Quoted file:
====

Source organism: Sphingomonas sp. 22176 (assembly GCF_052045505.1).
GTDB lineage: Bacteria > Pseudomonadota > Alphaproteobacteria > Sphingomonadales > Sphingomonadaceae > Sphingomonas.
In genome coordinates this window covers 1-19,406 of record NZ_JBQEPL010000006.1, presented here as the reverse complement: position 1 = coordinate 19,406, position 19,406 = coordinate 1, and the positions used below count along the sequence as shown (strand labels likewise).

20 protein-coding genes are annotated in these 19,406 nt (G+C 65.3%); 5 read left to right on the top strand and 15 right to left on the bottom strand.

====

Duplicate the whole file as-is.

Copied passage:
Source organism: Sphingomonas sp. 22176 (assembly GCF_052045505.1).
GTDB lineage: Bacteria > Pseudomonadota > Alphaproteobacteria > Sphingomonadales > Sphingomonadaceae > Sphingomonas.
In genome coordinates this window covers 1-19,406 of record NZ_JBQEPL010000006.1, presented here as the reverse complement: position 1 = coordinate 19,406, position 19,406 = coordinate 1, and the positions used below count along the sequence as shown (strand labels likewise).

20 protein-coding genes are annotated in these 19,406 nt (G+C 65.3%); 5 read left to right on the top strand and 15 right to left on the bottom strand.